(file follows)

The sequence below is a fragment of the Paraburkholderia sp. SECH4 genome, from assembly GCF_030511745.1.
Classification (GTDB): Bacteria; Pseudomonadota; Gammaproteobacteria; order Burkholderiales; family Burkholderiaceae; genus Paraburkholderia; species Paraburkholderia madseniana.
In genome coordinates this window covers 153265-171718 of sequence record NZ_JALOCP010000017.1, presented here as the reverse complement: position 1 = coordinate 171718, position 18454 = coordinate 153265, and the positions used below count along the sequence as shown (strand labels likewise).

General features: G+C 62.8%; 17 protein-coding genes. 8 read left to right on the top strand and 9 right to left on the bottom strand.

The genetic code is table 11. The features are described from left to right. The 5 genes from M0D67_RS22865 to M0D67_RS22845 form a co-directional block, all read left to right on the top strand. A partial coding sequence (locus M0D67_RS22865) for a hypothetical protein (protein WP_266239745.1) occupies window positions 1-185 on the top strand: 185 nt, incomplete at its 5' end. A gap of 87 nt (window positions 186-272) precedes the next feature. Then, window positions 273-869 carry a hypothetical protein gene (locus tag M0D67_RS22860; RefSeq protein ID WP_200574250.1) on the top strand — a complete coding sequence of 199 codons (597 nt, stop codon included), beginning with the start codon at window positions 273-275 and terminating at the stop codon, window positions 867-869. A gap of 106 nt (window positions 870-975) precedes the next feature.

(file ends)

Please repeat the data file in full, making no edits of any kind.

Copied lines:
The sequence below is a fragment of the Paraburkholderia sp. SECH4 genome, from assembly GCF_030511745.1.
Classification (GTDB): Bacteria; Pseudomonadota; Gammaproteobacteria; order Burkholderiales; family Burkholderiaceae; genus Paraburkholderia; species Paraburkholderia madseniana.
In genome coordinates this window covers 153265-171718 of sequence record NZ_JALOCP010000017.1, presented here as the reverse complement: position 1 = coordinate 171718, position 18454 = coordinate 153265, and the positions used below count along the sequence as shown (strand labels likewise).

General features: G+C 62.8%; 17 protein-coding genes. 8 read left to right on the top strand and 9 right to left on the bottom strand.

The genetic code is table 11. The features are described from left to right. The 5 genes from M0D67_RS22865 to M0D67_RS22845 form a co-directional block, all read left to right on the top strand. A partial coding sequence (locus M0D67_RS22865) for a hypothetical protein (protein WP_266239745.1) occupies window positions 1-185 on the top strand: 185 nt, incomplete at its 5' end. A gap of 87 nt (window positions 186-272) precedes the next feature. Then, window positions 273-869 carry a hypothetical protein gene (locus tag M0D67_RS22860; RefSeq protein ID WP_200574250.1) on the top strand — a complete coding sequence of 199 codons (597 nt, stop codon included), beginning with the start codon at window positions 273-275 and terminating at the stop codon, window positions 867-869. A gap of 106 nt (window positions 870-975) precedes the next feature.